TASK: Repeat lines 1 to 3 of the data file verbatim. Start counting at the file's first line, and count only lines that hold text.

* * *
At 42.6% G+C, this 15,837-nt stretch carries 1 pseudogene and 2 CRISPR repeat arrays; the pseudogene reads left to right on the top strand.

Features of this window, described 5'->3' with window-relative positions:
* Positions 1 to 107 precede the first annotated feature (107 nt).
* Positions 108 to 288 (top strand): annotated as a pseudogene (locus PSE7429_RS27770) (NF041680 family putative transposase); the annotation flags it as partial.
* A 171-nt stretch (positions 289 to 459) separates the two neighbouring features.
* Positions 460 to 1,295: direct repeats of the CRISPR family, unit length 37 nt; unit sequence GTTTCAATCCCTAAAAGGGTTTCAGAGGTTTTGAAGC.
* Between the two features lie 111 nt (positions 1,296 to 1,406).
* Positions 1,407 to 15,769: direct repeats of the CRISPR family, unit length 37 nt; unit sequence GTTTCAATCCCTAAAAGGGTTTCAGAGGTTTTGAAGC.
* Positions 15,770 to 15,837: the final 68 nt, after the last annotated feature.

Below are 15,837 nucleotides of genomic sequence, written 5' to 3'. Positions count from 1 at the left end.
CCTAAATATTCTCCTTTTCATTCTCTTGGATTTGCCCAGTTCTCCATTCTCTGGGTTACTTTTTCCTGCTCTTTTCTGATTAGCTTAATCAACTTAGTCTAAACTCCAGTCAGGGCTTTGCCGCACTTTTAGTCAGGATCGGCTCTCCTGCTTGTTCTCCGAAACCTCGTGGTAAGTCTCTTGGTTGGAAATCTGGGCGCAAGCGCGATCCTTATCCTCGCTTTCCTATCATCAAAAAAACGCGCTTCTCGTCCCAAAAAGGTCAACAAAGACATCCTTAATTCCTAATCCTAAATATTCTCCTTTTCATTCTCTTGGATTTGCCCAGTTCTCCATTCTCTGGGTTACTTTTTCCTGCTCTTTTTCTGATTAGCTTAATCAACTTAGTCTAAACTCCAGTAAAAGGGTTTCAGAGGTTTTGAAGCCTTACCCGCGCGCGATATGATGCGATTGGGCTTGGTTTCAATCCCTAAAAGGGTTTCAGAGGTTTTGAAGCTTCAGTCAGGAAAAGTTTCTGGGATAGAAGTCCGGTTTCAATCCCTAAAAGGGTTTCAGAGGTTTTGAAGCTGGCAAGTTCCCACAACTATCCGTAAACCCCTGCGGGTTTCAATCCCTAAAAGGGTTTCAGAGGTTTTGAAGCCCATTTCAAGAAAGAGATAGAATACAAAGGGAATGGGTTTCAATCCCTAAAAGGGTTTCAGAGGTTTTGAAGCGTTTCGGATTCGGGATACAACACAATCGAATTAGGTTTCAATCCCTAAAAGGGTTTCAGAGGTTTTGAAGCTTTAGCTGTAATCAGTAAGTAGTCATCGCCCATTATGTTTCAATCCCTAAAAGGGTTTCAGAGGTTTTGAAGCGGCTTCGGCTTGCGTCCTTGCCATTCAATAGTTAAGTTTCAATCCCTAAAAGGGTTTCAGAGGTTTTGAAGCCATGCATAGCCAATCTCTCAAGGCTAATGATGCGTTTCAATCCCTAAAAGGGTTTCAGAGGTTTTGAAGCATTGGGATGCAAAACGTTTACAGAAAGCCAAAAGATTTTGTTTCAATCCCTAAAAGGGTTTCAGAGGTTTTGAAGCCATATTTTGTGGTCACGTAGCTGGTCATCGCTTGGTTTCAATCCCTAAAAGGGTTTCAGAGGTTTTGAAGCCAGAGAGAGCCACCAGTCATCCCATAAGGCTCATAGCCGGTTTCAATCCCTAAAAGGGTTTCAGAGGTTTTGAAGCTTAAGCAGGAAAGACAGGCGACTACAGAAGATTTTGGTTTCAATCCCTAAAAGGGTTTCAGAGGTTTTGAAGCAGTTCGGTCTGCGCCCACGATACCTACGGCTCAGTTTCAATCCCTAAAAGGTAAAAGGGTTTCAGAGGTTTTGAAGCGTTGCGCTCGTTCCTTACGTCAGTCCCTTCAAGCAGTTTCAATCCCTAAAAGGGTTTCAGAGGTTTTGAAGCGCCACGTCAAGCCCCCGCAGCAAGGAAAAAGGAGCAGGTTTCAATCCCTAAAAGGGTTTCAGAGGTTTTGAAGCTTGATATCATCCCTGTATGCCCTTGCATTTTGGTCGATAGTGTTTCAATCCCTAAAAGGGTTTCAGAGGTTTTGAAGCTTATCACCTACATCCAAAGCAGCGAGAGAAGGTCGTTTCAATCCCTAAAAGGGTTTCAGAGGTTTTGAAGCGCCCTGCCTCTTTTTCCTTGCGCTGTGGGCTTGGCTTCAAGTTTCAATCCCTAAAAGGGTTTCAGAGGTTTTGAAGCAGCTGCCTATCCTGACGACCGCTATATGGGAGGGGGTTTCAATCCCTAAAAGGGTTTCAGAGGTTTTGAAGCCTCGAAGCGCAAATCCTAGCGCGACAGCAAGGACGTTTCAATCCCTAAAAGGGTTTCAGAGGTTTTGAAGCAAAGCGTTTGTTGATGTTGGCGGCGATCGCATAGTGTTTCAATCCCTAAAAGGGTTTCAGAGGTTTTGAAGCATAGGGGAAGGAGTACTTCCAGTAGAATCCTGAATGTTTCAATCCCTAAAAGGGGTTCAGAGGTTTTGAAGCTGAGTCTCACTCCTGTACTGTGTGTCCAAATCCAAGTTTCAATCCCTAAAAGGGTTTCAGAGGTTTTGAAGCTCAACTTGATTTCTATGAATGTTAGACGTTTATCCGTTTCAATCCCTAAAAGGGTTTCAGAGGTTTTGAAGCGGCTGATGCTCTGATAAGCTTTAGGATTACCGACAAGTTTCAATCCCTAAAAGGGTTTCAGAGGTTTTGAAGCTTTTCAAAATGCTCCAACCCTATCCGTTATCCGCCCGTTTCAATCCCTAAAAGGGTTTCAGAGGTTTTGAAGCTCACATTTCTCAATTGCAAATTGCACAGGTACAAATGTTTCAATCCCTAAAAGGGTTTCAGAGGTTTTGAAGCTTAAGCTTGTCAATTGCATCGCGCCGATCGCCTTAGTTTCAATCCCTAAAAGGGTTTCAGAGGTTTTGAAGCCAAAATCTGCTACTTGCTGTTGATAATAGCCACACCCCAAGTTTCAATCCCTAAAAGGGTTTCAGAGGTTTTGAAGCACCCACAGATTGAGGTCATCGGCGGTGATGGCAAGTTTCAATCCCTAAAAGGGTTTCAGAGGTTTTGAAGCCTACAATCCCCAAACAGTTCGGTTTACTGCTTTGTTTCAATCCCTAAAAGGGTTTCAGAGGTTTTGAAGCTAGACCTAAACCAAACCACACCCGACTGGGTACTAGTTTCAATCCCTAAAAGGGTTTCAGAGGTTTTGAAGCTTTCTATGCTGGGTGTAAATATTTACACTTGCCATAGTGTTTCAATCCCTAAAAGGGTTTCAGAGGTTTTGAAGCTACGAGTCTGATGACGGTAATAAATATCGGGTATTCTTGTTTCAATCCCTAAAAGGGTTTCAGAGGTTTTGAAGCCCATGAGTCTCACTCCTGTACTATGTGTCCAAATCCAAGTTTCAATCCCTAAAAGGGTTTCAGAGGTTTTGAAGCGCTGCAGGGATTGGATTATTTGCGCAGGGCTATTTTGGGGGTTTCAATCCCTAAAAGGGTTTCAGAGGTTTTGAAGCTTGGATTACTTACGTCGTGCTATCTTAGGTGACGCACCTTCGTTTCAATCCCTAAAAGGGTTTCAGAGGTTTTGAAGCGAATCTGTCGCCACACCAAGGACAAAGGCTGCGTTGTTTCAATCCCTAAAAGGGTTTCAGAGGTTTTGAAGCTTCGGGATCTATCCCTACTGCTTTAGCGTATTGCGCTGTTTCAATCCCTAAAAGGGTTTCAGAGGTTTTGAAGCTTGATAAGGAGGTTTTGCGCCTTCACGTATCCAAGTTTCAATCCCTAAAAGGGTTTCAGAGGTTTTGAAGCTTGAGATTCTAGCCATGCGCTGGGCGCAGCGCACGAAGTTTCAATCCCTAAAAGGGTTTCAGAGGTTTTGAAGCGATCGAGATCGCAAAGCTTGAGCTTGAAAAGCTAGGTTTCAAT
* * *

At 42.6% G+C, this 15,837-nt stretch carries 1 pseudogene and 2 CRISPR repeat arrays; the pseudogene reads left to right on the top strand.

Features of this window, described 5'->3' with window-relative positions:
* Positions 1 to 107 precede the first annotated feature (107 nt).